During development, prior to glutamatergic innervation, neural activity mainly relies on glycinergic and GABAergic neurotransmission (Ben-Ari, 2002). Interestingly, although these neurotransmitters are mostly inhibitory in the adult neural system, they elicit an excitatory activity in the early embryo. Indeed, contrary to their hyperpolarizing role in adult neurons, GABA and glycine result in a chloride-induced membrane depolarization in the embryo, which generates the earliest forms of electrical signaling in the immature nervous system. This switch in the electrical activity of these neurotransmitters has been correlated with the late expression of the neuron-specific and extrusive chloride/potassium co-transporter2 (KCC2), which decreases chloride load in mature neurons and therefore underlies the hyperpolarisation of the cell when the glycine receptors (GlyRs) open. In contrast, in embryonic neurons the chloride load is higher and glycine binding to GlyRs provokes a release of chloride ions and therefore induces a depolarization of the cell. This excitatory effect of glycine during embryonic development is necessary for a broad range of neurogenic processes from formation to maturation of neuronal circuits (Ben-Ari, 2002). Of particular interest, mutations of glycine signaling, such as mutations in GlyRs (Pilorge et al., 2015) and KCC2 (Merner et al., 2015), have recently been implicated in autism, arguably impacting on neurogenesis.
Previously, our group discovered an early role of glycine during neurogenesis in the spinal cord, which starts during the first day post-fertilization (dpf), prior to hatching after 2 dpf. Glycine acts to promote the differentiation of neural progenitors specifically into interneurons (McDearmid et al., 2006) in a process that is impeded upon KCC2 expression (Reynolds et al., 2008). More recently, we showed that paracrine release of glycine is necessary and sufficient to drive correct interneuron differentiation (Cote and Drapeau, 2012) and that this involves calcium transients in neural progenitors (Brustein et al., 2013). Finally, our previous work showed that unlike in wild type embryos, proliferating neural progenitors in the spinal cord of embryos in which glycine signaling is impaired are still very numerous at later stages of development (i.e., 3 dpf) as they fail to differentiate (McDearmid et al., 2006; Cote and Drapeau, 2012). As a result, we concluded that glycine signaling is most likely to play a role in regulating the differentiation of early neural progenitors or neural stem cells (NSCs) into interneurons during spinal cord development.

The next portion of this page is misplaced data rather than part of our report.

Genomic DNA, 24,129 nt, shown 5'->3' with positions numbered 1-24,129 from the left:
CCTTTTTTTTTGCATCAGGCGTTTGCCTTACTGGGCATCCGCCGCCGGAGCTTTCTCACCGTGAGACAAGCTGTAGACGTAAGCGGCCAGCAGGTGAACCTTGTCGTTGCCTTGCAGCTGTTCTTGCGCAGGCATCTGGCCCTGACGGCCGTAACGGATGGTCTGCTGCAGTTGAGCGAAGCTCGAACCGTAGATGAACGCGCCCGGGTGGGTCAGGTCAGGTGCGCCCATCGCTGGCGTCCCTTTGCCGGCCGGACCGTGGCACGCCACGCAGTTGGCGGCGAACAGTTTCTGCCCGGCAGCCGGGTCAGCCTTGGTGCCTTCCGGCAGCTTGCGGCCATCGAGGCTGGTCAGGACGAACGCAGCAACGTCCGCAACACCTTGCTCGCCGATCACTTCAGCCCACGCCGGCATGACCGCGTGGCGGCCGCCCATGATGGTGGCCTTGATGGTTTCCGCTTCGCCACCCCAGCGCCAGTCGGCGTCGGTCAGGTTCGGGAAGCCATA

Although the requirement for glycine signaling for interneuron neurogenesis is now well established, the subjacent molecular mechanisms are not yet understood. In this work, we aimed at shedding light on the molecular action of glycine signaling during neural development and to identify the downstream molecular pathways involved. We took advantage of a transgenic line in which NSCs are fluorescently labeled in order to develop a protocol to specifically purify the NSC population from whole embryos by fluorescence-activated cell sorting (FACS). After mRNA purification, we performed next generation sequencing to access the transcriptome of NSCs purified from embryos in which glycine signaling had been disrupted by morpholino knockdown. This allowed us to compare the set of genes differentially expressed in NSCs purified from glra4a morpholino-injected versus control morpholino-injected and non-injected zebrafish embryos and we confirmed their differential expression by independent RTqPCR assay. Using pathway analysis and clustering tools, we identified several canonical signaling pathways involved in glycine-dependent neurogenesis.